Seedling Development- Seeds of Pacific yew germinate slowly and require stratification. Germination tests indicate that 30° C (86° F) day and 20° C (68° F) night temperatures are desirable. Germination is epigeal, and usually in heavy organic matter. In a study in Idaho, wild yew seedlings were distributed in seedbeds as follows:

Yew seeds sown in nursery beds in late spring require mulching. Beds require shading during the summer and again in December. Some seeds do not germinate until the second spring after sowing.

Vegetative Reproduction- Pacific yew is capable of layering and often sprouts from stumps or rootstocks after the top has been killed or the tree cut. Layering usually occurs after branches or tree tops have been pressed to the ground for a prolonged period by large fallen trees or limbs, although occasional old yew trees can be found surrounded by a ring of well rooted branches that were apparently held down only by their own weight and the weight of snow in the winter.

Although Pacific yew is sensitive to heat, sprouts that originated from the bases of burned stumps were reported from the Rogue River National Forest in southern Oregon. Young yew trees that originated by layering and sprouting were observed in a sunny, south-facing clearcut on the Mount Hood National Forest in northern Oregon. From one cut yew tree with a stump diameter of 30 cm (12 in), seven new trees had originated by layering before cutting, and a clump of vigorous stump sprouts had originated after cutting. Sprouts emerged from one side of the 36-cm-high (14 in) stump (the opposite side had been debarked during logging) from ground level to the top. The layers were 1.0 m to 2.5 m (3 ft to 8 ft) from the stump. Most of the layers had been damaged by logging and lacked the vigor of the stump sprouts.

Sapling and Pole Stages to Maturity
Growth and Yield- Pacific yew, unlike most woody plants that grow in heavily shaded forest understories, often has a straight bole. Although yew trees are reported to have typically fluted, ridged, and asymmetrical trunks, often with tightly spiraled grain, yew cutters in southwest Oregon reported that many yew trunks were round and unfluted above the base section, and straight-grained. Large limbs are common in the mid and upper bole. The crown tends to be ragged and lopsided. Pacific yew “reaches” for light by way of limbs that may be as long as the tree is tall. Young trees often have an umbrella-shaped crown of flat branches, and old trees have long drooping spray-like branches. Pacific yew is sometimes shrub-like, forming dense thickets. In western Montana, parts of Idaho, northeastern California, the Blue Mountains of eastern Oregon and southeastern Washington, and at high elevations throughout its range, the shrub form of yew often occurs in the absence of tree-size specimens. In other areas, large tree-size yews may occasionally be found in or near yew shrub thickets. Whether the differences in size and form are genetic traits or the results of environment and stand history is not known.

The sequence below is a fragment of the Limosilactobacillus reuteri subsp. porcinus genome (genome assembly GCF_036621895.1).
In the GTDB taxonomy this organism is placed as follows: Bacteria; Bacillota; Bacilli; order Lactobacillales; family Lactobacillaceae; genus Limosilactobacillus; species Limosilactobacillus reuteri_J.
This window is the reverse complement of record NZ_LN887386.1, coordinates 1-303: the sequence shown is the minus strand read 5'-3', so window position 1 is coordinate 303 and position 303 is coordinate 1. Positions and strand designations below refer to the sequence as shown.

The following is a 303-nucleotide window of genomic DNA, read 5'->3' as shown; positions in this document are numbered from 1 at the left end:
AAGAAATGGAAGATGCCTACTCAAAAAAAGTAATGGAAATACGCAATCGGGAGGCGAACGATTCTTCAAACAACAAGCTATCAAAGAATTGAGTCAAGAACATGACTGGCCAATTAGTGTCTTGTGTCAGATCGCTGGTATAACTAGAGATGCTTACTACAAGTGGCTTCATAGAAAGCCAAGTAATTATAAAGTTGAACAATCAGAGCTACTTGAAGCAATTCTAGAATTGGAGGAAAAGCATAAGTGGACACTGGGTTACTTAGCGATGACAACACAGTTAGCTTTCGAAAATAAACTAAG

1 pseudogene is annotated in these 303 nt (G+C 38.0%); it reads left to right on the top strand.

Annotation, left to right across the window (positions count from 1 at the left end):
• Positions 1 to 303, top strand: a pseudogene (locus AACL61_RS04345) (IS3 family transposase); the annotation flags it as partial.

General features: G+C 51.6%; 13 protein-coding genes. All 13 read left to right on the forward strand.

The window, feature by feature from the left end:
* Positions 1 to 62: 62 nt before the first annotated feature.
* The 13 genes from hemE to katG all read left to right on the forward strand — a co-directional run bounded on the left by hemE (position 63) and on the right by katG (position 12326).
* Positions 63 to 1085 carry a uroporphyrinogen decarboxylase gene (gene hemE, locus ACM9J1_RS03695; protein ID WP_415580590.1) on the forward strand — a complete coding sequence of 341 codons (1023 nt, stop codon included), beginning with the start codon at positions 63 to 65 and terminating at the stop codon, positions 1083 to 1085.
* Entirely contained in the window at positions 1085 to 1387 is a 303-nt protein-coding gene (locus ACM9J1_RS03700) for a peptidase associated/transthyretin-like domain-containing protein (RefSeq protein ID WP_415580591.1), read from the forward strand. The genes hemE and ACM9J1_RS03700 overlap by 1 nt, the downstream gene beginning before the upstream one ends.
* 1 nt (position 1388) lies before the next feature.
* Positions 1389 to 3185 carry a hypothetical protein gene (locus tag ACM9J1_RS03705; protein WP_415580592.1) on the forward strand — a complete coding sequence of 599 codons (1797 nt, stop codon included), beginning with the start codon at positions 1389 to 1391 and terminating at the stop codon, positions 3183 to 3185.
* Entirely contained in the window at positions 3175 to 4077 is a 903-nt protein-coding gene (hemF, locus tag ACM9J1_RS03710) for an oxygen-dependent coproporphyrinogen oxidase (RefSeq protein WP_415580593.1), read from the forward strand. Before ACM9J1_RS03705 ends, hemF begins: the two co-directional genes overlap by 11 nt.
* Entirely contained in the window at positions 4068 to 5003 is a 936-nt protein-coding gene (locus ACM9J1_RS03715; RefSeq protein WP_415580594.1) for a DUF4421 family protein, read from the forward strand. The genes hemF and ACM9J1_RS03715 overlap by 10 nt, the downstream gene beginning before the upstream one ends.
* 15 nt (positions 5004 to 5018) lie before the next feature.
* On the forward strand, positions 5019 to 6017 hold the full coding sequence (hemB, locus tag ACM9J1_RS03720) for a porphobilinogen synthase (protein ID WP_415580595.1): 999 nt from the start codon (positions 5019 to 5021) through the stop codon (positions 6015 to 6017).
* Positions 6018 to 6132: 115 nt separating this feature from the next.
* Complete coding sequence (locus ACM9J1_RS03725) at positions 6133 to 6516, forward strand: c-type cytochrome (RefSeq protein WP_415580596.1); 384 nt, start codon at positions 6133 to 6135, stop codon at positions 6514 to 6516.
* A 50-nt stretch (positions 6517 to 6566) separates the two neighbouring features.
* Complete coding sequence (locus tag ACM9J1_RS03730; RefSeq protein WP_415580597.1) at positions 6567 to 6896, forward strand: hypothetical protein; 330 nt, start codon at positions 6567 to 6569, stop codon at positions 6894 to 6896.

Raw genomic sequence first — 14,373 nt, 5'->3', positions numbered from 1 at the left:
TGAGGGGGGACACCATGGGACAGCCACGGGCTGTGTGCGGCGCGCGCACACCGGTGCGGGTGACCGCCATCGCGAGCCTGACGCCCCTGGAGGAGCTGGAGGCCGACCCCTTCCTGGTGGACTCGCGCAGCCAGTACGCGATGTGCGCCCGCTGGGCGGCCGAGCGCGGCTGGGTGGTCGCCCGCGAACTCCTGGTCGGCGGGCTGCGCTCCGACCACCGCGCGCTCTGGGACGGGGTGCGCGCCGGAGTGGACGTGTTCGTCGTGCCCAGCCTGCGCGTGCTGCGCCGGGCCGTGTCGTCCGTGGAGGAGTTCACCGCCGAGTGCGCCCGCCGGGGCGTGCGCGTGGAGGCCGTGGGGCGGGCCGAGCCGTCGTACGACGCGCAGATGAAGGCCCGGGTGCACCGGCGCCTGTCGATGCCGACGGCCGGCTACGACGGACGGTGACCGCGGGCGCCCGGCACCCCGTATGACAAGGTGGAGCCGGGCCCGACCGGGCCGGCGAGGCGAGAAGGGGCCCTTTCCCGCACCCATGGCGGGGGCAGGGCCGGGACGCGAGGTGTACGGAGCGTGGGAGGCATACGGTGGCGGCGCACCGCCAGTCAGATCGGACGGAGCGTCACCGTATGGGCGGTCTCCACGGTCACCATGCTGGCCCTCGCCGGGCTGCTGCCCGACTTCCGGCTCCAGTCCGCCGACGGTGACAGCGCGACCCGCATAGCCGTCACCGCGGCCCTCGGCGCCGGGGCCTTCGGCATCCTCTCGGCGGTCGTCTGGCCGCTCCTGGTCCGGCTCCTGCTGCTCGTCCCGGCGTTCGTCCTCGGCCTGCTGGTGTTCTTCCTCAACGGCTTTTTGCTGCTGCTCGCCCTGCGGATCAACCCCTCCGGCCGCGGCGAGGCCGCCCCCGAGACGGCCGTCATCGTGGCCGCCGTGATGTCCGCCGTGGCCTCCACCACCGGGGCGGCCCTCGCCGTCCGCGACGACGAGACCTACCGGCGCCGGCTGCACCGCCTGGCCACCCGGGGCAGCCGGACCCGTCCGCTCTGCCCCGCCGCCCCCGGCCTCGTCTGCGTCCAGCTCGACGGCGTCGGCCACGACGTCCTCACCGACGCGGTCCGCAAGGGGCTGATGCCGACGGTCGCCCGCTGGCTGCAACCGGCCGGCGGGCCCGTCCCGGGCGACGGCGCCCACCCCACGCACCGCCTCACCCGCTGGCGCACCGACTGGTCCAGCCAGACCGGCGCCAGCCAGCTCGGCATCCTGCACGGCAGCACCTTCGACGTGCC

The needles of Pacific yew are dark green on the underside, two ranked, and spirally arranged on twigs. The bark is purplish, papery thin, and scalelike. New bark is rose red. The wood is fine grained, hard, and heavy: at 712 kg/m? (about 44 lb/ft?) (8 percent moisture content), it is the heaviest of U.S. conifers, comparable in weight to high-density hardwoods such as ash, oak, and hard maple. Heartwood is red to brownish red, and sapwood is whitish yellow to bright yellow.

Pacific yew grows slowly, taking about the same time to grow to 30 cm (12 in) in d.b.h. as other conifers in the same stand take to grow to several times that size. Height growth is correspondingly slow. Trees larger than 50 cm (20 in) in d.b.h. and taller than 12 m (40 ft) are rare within most of the species’ range: they account for less than 2 percent of the yew trees tallied on inventory plots on non-Federal land in California, Oregon, and Washington.

Because of the slow growth of individual trees and because the species is typically found as an occasional tree in stands of other tree species, volumes and yields of Pacific yew are low. Stands with 125 yew trees/ha (50/acre) that are 20 cm (8 in) in d.b.h. and larger have been observed, but always in association with other species. The theoretical volume of yew wood in such stands could be as much as 140 m?/ha (2,000 ft?/acre), including the volume in main stems from ground level to tip. The greatest volume of Pacific yew found in randomly located plots on non-Federal land in California, Oregon, and Washington was 28 m?/ha (400 ft?/acre). These are gross volume estimates. Because heart rot is prevalent in large yew trees, net volume would be considerably less.

The largest known Pacific yew tree is found in a cool, moist valley in western Washington (28). Large yew trees are, however, more prevalent on somewhat drier sites with warm, moist winters. Forty-seven percent of all the yew trees larger than 30 cm (12 in) tallied on inventory plots on non-Federal land in California, Oregon, and Washington were in a 4-county area in southwestern Oregon at mid to low elevations in the drier interior valleys and slopes between the Cascade and Coast Ranges, and in the Klamath Mountains .

Although Pacific yew is sometimes damaged by heat, frost, and wind, especially after overstory trees have been removed , it can sometimes respond to release. On permanent plots in western Oregon measured 12 years apart, diameters of undamaged yew trees left after removal of overstory trees grew an average of 0.18 cm/yr (0-07 in/yr) and trees under dense overstories grew 0.06 cm (0.02 in).

The adaptation of Pacific yew to overstory removal is made possible through morphological changes in the needles-length, cuticle thickness, and deflection from the horizontal-and development of epicormic twigs .

Rooting Habit– The root system of Pacific yew is deep and wide-spreading.